Ten years after its theatrical release, the Oscar-nominated Flight still holds up as Denzel Washington turns in one of his best performances.
Veteran airline pilot Captain William “Whip” Whitaker (Denzel Washington) crash lands a MD-80 series aircraft and somehow survives the event. It’s a miracle that even made it beyond the departure, what with a storm and all. After that, things went from a sigh of relief to G-d help us all in a matter of moments. All in all, 96 out of 102 people on board survived the crash. The casualties included two members of the crew and four passengers. While people initially view Whip as a hero, things take a turn as answers come out during the investigation. One question that the film leaves the audience to ponder: is Whip still a hero even if he was under the influence? Had he been sober, would he have made the same decisions or a different one? It’s a good question.
Could anyone else have landed the plane with the survival rate? Doubtful. Nobody else could land the plane during the NTSB’s trial simulations during their investigation. While the investigation is going on, Whip is able to convince the few surviving crew members to cover up for his addition. Unfortunately, co-pilot Ken Evans (Brian Geraghty), who suffered a coma, might never walk again after the ordeal. Union rep and longtime friend Charlie Anderson (Bruce Greenwood) rallies around Whip as does attorney Hugh Lang (Don Cheadle).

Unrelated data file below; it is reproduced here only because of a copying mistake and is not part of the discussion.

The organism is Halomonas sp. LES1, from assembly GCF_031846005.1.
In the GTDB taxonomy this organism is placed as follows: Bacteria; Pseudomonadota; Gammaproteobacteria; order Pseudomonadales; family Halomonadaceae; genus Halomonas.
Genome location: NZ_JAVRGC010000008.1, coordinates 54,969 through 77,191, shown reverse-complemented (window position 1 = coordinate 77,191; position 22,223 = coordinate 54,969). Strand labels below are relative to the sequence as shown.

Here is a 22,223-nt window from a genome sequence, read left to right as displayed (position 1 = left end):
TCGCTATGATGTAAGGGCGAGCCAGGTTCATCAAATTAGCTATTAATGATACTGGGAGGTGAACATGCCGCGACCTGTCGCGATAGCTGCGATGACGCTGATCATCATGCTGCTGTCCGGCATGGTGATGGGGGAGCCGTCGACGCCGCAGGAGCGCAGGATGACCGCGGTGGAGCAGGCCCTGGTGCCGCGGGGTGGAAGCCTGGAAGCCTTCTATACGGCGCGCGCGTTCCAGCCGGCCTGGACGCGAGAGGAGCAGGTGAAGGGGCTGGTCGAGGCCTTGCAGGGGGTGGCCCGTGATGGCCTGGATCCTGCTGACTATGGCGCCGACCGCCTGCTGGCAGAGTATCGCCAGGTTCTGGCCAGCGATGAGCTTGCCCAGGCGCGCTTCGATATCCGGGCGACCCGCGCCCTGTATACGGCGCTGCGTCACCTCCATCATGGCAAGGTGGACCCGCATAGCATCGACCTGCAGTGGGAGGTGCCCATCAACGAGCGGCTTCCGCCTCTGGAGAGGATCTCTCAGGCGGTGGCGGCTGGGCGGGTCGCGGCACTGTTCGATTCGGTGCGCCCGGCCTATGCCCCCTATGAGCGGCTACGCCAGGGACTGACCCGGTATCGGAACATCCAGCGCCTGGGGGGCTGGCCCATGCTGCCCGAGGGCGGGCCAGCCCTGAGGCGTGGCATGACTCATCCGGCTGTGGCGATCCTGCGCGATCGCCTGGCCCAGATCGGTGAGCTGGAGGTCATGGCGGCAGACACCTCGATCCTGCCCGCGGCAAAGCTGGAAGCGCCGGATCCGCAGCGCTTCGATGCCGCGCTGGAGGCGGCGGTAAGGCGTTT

Let’s get one thing out of the way right now in that the film is inspired by a true story. They liberally borrow from real life events in order to drive the drama but that’s it. As a result, the plane depicted on screen is related to the MD-83. Among the things that John Gatins’ screenplay recreates are some of the radio conversations, the inverted flying, and broken jackscrew causing the crash. Interestingly, Gatins first started developing an interest in writing this film in 1999, ten years before the Miracle on the Hudson. To add to the film’s drama, Gatins injected his own personal life into the script. It certainly makes for a more compelling character and would help result in an Oscar nomination for Best Original Screenplay.
Flight is a real character study as we get to the bottom of Whip’s addiction struggles. Whip’s life is falling apart in front of our very eyes. What should have been a routine departure from a Florida airport may have turned Whip into a national hero but the investigation very quickly sees him spiraling in a fall from grace. Listen, there’s no good guy and bad guy here. NTSB’s lead investigator Ellen Block (Melissa Leo) is just doing her job and brings the truth out into the forefront.
One thing I like in Zemeckis’ direction of the film is how they shot it in order. In doing so, we’re able to watch the tension escalate as things are happening on screen. I mean, you watch the first scene take place and then see what transpires next. On one level, it makes you second-guess the decision to get on a plane because there’s a level of trust in a person taking us from point A to point B. Anyway, this directional choice is one of the reasons why Denzel Washington picked up another acting nomination and deservingly so. As an audience, we’re watching him disappear into the role of this anti-hero.
Led by Denzel Washington’s top-notch performance in Flight, Robert Zemeckis’ return to live-action was worth the wait.
DIRECTOR: Robert Zemeckis
SCREENWRITER: John Gatins
CAST: Denzel Washington, Don Cheadle, Kelly Reilly, John Goodman, Bruce Greenwood, Brian Geraghty, Tamara Tunie, and Melissa Leo
Paramount released Flight in theaters on November 2, 2012. Grade: 4.5/5
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